An Organic Approach to Project Management

Randy Englund

In Flocks and Swarms – The End of Control As We Know It

(blogs.cio.com, Tuesday, October 24, 2006), Michael Hugos asks, “What makes a flock of birds or a school of fish move as if they are a single entity? What makes them all suddenly rise, turn and accelerate at the same time? There is something more subtle at work here than just a leader bird or a captain fish telling all the others what to do. What can we learn from the dynamics of flocks and swarms that is relevant to the way we structure and operate a real-time business?”
To which I say, this is chaos theory in operation, also known as complexity science when applied to human dynamics and organizational behavior. The swarming behavior that he describes follows a pattern where small initial conditions can lead to a big happening, but which initial condition and what outcome are unpredictable. The point is that these are patterns at work in nature as well as in the practice of project management.
We have much to learn from flocks of geese and from redwood forests. By getting project teams started in the right direction, with a clear sense of where they are going and why, project leaders create initial conditions that then allow people to move naturally toward the goal. Our need for feedback and interdependence and all other forms of motivation are patterns at work that can function very effectively when invoked organically by the leader. – Randy Englund, www.englundpmc.com

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3 thoughts on “An Organic Approach to Project Management”

  1. Wow. The imagery of flocking is fascinating. Setting initial conditions appropriately seems like common sense. One aspect of those initial conditions should be the manner of control we will use. I’m reminded of the computer models of flocking behavior where slight changes in how closely any individual responds to its neighbors can lead to tight flocks or chaotic individual flight.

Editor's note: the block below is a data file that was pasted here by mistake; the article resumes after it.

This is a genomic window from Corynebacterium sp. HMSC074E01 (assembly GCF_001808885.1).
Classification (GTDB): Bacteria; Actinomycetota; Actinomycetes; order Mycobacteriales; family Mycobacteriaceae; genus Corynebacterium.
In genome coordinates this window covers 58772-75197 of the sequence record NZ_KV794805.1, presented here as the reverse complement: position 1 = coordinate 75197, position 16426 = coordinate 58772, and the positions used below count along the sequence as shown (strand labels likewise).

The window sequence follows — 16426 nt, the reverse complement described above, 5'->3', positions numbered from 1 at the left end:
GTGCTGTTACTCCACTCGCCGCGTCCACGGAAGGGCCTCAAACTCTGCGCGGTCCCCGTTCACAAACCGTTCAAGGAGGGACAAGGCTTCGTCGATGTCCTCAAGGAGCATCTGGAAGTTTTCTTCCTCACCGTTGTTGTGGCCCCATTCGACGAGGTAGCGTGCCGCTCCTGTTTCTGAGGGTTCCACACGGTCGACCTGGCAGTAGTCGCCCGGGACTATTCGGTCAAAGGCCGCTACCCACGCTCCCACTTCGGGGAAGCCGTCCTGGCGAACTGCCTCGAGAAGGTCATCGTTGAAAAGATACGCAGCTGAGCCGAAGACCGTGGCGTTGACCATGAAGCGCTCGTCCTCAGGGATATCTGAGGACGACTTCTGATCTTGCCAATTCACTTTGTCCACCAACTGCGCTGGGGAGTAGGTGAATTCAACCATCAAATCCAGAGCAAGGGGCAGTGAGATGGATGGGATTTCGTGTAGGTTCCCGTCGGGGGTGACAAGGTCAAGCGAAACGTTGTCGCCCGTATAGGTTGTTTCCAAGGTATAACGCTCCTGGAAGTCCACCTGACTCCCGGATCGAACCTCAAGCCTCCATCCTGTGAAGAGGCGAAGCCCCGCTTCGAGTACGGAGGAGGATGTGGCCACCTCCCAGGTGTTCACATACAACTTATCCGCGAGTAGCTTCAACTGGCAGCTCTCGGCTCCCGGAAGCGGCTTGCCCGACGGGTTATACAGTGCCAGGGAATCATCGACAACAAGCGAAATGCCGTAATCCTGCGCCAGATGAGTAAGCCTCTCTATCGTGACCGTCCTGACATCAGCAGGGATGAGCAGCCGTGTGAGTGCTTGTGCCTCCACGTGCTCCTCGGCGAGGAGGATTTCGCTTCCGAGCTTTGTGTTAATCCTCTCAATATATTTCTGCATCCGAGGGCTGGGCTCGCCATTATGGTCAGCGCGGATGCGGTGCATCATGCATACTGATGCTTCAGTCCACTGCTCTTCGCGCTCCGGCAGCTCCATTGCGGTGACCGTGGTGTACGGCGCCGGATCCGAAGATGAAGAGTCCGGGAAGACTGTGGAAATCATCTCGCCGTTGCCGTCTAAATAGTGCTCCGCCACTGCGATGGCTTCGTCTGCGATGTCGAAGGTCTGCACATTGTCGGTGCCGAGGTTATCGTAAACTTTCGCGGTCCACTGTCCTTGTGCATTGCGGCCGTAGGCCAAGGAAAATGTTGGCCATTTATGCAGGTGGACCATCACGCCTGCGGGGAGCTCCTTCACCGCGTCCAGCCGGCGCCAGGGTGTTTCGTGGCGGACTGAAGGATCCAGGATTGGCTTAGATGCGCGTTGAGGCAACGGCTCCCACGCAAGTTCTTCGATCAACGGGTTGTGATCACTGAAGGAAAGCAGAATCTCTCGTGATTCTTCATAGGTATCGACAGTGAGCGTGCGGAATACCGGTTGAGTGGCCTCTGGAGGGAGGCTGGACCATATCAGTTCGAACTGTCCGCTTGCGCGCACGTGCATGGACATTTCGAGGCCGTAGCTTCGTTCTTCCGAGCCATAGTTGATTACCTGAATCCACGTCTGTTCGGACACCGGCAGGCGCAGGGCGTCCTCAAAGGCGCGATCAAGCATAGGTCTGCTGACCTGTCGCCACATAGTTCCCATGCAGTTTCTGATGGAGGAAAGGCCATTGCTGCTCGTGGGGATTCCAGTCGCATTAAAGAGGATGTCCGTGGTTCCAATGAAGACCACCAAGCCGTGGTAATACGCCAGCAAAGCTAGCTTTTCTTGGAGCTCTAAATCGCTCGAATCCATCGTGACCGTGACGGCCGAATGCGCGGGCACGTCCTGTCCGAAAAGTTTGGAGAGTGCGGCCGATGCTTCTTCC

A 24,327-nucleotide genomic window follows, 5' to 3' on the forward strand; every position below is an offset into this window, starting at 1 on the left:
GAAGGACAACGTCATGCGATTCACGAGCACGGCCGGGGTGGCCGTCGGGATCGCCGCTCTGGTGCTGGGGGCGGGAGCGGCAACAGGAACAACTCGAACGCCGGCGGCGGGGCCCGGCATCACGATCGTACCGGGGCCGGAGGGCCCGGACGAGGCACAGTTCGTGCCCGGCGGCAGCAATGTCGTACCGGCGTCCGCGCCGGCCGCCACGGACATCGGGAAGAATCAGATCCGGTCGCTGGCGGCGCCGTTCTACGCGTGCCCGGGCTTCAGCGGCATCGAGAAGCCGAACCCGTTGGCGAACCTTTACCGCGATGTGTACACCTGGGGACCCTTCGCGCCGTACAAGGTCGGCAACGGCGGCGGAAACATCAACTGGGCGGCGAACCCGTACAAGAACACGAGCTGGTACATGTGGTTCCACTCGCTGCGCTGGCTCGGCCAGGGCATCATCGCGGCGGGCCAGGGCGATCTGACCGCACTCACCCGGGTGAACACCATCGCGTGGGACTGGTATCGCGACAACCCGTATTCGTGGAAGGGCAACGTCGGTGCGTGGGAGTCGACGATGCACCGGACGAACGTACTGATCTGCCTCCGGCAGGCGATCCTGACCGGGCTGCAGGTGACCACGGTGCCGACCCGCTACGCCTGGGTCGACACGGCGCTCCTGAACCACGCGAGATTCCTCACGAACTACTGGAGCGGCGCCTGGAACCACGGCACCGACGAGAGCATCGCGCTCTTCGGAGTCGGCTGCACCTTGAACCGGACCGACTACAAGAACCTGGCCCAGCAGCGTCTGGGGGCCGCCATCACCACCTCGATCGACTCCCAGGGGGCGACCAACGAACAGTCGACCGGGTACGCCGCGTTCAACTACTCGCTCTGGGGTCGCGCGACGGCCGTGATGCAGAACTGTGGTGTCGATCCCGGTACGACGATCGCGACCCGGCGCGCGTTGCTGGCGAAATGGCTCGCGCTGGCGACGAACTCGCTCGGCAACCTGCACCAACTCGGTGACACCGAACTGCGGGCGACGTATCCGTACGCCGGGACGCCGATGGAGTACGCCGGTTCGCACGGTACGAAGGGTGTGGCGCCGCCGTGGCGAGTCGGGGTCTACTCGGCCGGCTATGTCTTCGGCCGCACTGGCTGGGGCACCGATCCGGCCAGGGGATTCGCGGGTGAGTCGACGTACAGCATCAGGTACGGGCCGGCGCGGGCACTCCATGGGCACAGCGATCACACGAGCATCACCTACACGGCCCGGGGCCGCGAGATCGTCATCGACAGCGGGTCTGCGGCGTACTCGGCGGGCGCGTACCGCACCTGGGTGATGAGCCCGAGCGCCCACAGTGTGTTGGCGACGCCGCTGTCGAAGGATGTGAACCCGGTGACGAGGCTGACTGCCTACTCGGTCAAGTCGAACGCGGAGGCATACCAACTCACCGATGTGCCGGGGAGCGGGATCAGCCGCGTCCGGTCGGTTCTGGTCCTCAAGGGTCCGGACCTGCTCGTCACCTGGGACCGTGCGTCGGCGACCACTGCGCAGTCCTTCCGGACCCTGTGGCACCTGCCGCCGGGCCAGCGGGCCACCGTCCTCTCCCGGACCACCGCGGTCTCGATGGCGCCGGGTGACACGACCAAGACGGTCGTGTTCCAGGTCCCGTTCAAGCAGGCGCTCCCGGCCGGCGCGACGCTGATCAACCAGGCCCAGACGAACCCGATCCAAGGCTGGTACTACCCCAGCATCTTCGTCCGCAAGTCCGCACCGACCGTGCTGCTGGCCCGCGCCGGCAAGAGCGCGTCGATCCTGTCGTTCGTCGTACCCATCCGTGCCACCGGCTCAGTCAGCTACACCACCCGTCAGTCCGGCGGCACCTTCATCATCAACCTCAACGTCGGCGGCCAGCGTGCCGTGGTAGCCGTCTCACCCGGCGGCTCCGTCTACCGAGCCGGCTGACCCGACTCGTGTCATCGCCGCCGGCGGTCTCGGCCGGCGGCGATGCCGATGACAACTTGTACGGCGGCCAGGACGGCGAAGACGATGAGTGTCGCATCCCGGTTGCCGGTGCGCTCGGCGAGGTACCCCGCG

I’m also reminded of a tragic instance of the Blue Angels flight team. Flying in a very tight formation, where each pilot maintains a specific orientation to the adjacent plane, they all followed the leader into the ground. Could a more organic approach also be applied to avoid going lockstep into trouble, yet maintain cohesiveness?

  2. Projects are complicated, non-linear, highly interdependent systems, and as a physicist, I agree that chaos and complexity theory have a great deal to teach us about project management. There is a terrific book called Chaos: Making a New Science, and another one called Complexity: The Emerging Science at the Edge of Order and Chaos Both are extremely readable and utterly fascinating. If you want to understand how to predict, influence and thrive in circumstances that cannot be calculated or controlled, read these books. Understanding these intriguing areas of physics is part of my toolkit for solving “impossible” problems!

  3. The great thing about applying chaos theory to project management in organizations is that fewer controls are required. By setting up simple rules and asking everyone to agree to them, such as all team members will review posted work in process and provide feedback within 24 hours, everyone benefits and the quality of work goes up.

    There is another neat book on this topic by Roger Lewin called The Soul at Work.
    Randy Englund

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